Charles Darwin Community Primary School
After 7 years studying at Charles Darwin, pupils will learn how to
- Find, explore, analyse, exchange and present information in meaningful ways
- Develop the skills necessary to use information in an effective way
- Use computational thinking and creativity to understand and change the world
- Be equipped to participate in a rapidly changing world where activities are increasingly transformed by technology
- Embrace and utilise new technology in a socially responsible and safe way
- Become autonomous, independent users of computing technologies, gaining confidence and enjoyment from their activities
What this looks like at Charles Darwin
Computing is taught in discrete computing lessons and applied in context within other subject areas. The computing curriculum has been broken down into 5 separate strands: Computer Science (Control), Sharing Information, Collecting Information, E-safety and Understanding Technology, delivered through a combination of the Primary Computing Curriculum and our own scheme of work.
The core of computing is Computer Science in which pupils are introduced to a wide range of technology, including laptops, iPads and interactive whiteboards, allowing them to continually practice and improve the skills they learn. This ensures they become digitally literate so that they are able to express themselves and develop their ideas through information and computer technology– at a level suitable for the future workplace and as active participants in a digital world.
In KS1, children are introduced to the language and concepts associated with computer programming through the use of Bee-Bots and the Scratch Junior app. In KS2, children will be introduced to Scratch and Kodu where they can continue to develop their understanding of programming. In Years 5 and 6, children also have the opportunity to develop a further understanding of programming using a Micro:bit.
Sharing and collecting information fall under the information technology category where understanding technology and E-safety form the digital literacy category. As part of information technology, children learn to use and express themselves and develop their ideas through ICT for example writing and presenting as well as exploring art and design using multimedia. Within digital literacy, children develop practical skills in the safe use of ICT and the ability to apply these skills to solving relevant, worthwhile problems for example understanding safe use of internet, networks and email.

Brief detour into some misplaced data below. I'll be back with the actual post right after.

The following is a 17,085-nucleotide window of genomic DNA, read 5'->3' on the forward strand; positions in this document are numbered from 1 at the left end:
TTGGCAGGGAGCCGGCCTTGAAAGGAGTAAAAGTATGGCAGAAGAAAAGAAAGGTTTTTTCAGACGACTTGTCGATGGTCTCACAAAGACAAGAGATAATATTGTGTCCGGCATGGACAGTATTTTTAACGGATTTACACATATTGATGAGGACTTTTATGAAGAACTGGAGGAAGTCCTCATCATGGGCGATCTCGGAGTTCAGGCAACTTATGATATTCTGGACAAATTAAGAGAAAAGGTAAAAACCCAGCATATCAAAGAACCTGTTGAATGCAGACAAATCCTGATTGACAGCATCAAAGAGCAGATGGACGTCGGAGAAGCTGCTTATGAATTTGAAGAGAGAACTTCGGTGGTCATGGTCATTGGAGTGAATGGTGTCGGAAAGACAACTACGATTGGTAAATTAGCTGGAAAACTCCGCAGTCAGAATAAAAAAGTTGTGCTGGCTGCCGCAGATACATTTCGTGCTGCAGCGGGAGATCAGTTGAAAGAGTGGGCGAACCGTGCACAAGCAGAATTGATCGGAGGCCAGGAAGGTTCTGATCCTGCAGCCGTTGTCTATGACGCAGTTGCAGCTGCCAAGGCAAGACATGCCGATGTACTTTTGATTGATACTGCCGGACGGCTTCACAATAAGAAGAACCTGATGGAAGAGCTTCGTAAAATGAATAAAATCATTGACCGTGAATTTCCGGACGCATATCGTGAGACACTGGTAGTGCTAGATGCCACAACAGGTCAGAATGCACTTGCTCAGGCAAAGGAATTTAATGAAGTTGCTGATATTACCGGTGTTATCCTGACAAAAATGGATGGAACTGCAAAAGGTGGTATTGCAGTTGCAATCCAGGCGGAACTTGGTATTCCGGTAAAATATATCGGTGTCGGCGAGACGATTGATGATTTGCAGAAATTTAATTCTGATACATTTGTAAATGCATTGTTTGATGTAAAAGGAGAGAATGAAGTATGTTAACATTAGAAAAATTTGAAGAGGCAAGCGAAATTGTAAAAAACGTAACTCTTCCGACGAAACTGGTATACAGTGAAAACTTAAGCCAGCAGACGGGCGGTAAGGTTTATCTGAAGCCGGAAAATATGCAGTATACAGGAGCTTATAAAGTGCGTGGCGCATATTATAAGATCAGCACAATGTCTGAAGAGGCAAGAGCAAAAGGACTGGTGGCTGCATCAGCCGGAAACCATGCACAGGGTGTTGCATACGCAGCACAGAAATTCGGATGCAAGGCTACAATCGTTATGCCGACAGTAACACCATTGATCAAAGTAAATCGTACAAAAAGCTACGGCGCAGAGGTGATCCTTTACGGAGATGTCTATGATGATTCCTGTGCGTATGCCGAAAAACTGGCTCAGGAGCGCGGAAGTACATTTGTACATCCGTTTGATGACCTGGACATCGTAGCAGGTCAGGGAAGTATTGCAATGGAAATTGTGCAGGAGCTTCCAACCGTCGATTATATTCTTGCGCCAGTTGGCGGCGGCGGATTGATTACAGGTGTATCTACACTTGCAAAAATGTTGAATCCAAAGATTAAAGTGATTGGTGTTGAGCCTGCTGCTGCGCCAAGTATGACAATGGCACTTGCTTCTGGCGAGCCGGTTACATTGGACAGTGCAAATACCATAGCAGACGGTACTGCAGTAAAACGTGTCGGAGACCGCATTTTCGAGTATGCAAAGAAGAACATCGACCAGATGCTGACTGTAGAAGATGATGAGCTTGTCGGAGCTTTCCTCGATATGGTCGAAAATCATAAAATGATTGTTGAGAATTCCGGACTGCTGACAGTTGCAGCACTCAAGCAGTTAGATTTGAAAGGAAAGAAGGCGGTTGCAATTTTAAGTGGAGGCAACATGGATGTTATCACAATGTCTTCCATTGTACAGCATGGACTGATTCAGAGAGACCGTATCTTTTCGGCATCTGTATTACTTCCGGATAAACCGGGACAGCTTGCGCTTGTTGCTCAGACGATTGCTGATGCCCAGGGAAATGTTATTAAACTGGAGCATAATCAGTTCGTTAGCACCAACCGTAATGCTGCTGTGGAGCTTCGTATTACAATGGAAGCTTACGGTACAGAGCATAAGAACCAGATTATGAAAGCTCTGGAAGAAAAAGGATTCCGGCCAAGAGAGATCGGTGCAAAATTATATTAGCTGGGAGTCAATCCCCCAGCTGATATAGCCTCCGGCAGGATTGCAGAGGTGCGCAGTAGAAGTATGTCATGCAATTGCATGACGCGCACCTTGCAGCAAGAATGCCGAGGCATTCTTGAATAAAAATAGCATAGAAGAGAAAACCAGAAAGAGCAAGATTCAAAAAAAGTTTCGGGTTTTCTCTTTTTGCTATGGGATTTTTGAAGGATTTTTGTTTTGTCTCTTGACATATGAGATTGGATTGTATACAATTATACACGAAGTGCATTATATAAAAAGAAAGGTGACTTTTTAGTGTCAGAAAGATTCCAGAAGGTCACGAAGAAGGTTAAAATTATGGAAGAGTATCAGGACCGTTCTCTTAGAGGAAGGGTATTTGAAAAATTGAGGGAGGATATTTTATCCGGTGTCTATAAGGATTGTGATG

All children should be integrated as fully as possible in all aspects of the computing curriculum. Differentiation by task, support and outcome will enable children to develop in confidence and ensure that all learners are meeting their individual needs. When working in groups/ pairs, teachers ensure that there are activities that allow for mixed ability groups to be used to ensure that some children can consolidate their skills by demonstrating to others, while others an observe good practice from their peers.
At Charles Darwin, assessment is a fundamental part of the teaching process. Assessment is used to inform planning and to facilitate differentiation in Computing lessons. The assessment of children’s work is on-going to ensure that understanding is being achieved and that progress is being made. Feedback is given to the children as soon as possible mainly verbally during the Computing lesson. Progression in Computing will be assessed through learning walks, listening to children’s responses and contributions to discussions (pupil voice) and evaluating of work.
Charles Darwin children will be digitally literate and able to join the rest of the world on its digital platform. They will be equipped, not only with the skills and knowledge to use technology effectively but most importantly safely. As children become more confident in their abilities in Computing, they will become more independent and key life skills such as problem-solving, logical thinking and self-evaluation become second nature.
We believe it is essential that Charles Darwin children also understand the benefits and potential issues of using the internet and that they are fully aware of how to keep themselves safe online.